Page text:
San Francisco Chronicle: Women With Weapons – Female gamers mixing it up with the guys in Web shoot-’em-ups

Women With Weapons
Female gamers mixing it up with the guys in Web shoot-’em-ups

Neva Chonin, Chronicle Staff Writer

Clan PMS. Women of War. Babes With Attitude. Rail Girlz. If a male gamer meets any of these clans online while blasting his way through Quake II, he knows better than to flip them lip about being babes in boyland. If he does, he’ll be fragged — reduced to fragments in a hail of cyber gunfire. That’s if he’s lucky.

All over the Net, girls with virtual guns are infiltrating the notoriously male domain of multiplayer action gaming. Always a force in the role-playing genre, until recently women were a rarity in testosterone-fueled first-person shooter (FPS) games such as Quake and Quake II. Now Web sites offering gaming news, editorials, articles and reviews written from a woman’s perspective are popping up Web-wide. And finals are already under way for the first international women’s frag tournament, the Female Frag Fest ’99, which kicks off in New York next month.

The stereotypical FPS player may be a teenage boy, but female clans — contingents of gamers who band together to watch one another’s backs — include everyone from college students to mothers looking to blow off stress.

Nikki Douglas, senior editor at Incite’s new PC Games magazine and founder of the Grrl Gamer Web site, describes the gaming industry’s response to its growing female audience as “incredible. They’ve been immensely supportive, and they want to find out what women are interested in. We’re a market that they’re interested in capturing.”

But Women Gamers site editor Ismini Boinodiris points out that there’s still a lot out there to discourage female action players. “Sometimes women get harassed pretty badly if they go online with a female name,” says Boinodiris, 22. “They especially harass you in a strongly sexual way if you’re winning. Some men can’t handle it. They think women can’t play games, that it’s not their territory. And those few guys are the loudest and create chaos in the rest of the community.”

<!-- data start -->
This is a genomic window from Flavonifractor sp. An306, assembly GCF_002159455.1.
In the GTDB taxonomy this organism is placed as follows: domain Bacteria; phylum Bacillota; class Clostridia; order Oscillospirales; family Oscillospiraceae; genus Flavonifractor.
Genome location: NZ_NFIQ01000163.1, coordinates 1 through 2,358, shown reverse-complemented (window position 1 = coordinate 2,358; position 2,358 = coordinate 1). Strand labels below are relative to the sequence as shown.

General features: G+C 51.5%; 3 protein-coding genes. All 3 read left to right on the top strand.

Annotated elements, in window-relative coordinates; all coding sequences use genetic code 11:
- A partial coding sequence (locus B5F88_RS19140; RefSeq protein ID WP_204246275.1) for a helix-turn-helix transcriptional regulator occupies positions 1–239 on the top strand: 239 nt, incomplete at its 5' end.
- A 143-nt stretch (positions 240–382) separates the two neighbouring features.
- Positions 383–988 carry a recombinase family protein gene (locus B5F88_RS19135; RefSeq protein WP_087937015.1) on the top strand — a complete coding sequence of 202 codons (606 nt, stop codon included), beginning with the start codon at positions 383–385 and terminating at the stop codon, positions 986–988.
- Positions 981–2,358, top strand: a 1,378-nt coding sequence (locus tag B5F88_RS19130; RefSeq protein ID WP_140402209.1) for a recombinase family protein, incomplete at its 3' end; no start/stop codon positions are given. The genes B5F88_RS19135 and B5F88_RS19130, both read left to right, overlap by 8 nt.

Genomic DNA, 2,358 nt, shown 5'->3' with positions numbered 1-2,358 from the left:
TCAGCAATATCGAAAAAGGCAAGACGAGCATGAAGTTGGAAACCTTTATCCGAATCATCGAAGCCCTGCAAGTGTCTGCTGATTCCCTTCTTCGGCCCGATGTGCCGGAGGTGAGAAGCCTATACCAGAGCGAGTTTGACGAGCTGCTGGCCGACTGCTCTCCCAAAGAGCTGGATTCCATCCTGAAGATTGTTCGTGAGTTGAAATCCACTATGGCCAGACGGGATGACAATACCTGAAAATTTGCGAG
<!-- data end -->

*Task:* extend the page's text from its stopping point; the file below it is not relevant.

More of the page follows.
Not every woman is intimidated by male harassment, however. Longtime Quake player Harley Baldwin, 27, says she just slings the insults right back. “I don’t think it’s any different for me to be in a bragging war than it is for a guy. It all comes down to a question of competence and confidence. If you have those, you quickly win respect.

“There are some formidable women who play these games,” she says. “If you like games like this, you’re probably going to not have qualms about doing whatever it takes to get by.”

Vangie “Aurora” Beal, 23, and her compadres in Clan PMS know all about getting by — and then some. “One guy recognized a girl as being in Clan PMS and he targeted her, ignoring everyone else and just harassing and harassing her. So she minimized her Quake screen, came into the chat window and told us what was going on. And about five of us came out and pounded him.”

“Playing these games is the perfect stress remedy,” says Beal, who co-hosts a weekly show on women and gaming for the All Games Network when she isn’t working on her own Game Girlz site. “I was four months’ pregnant when I started playing Quake. It’s great for those hormonal shifts.

“There are a lot of women who also play games with their kids and free games online,” she adds. “I know just as many girls who play Quake who then log back on and play Crib.”

Leann Pomaville, head of Da Valkyries Web site, figures that female players get off on being as fiercely competitive as their male counterparts — in Quake, the goal is to pick off as many opponents as possible — but thinks FPS games could increase their appeal to women with a few tweaks.

“They could have just as much blood and gore, but add a little more story line and more customizable characters. A game like Half- Life appeals to women action gamers because it’s very cinematic and it has a plot,” says Pomaville.

When it comes to the future of women in FPS games, she is optimistic but practical. “The industry is still driven by men who market to male teenagers because that’s who buys the most games. But I think that as time goes on there will be more and more women online. Changes will come eventually.”

Grrl Gamer Douglas doesn’t doubt it. “We’re on our way. In the next couple of years there are going to be many more titles geared toward women — and I’m not talking about Barbie titles or the Cosmopolitan Makeover.”


— Boston Chick Homepage:

— Da Valkyries:

— Female Frag Fest ’99:

— GameGal:

— Game Girlz:

— Grrl Gamer:

— Lilith & Eve Show:

— Video Game Girl Web Ring:

— Women Gamers:

— Women in Gaming:

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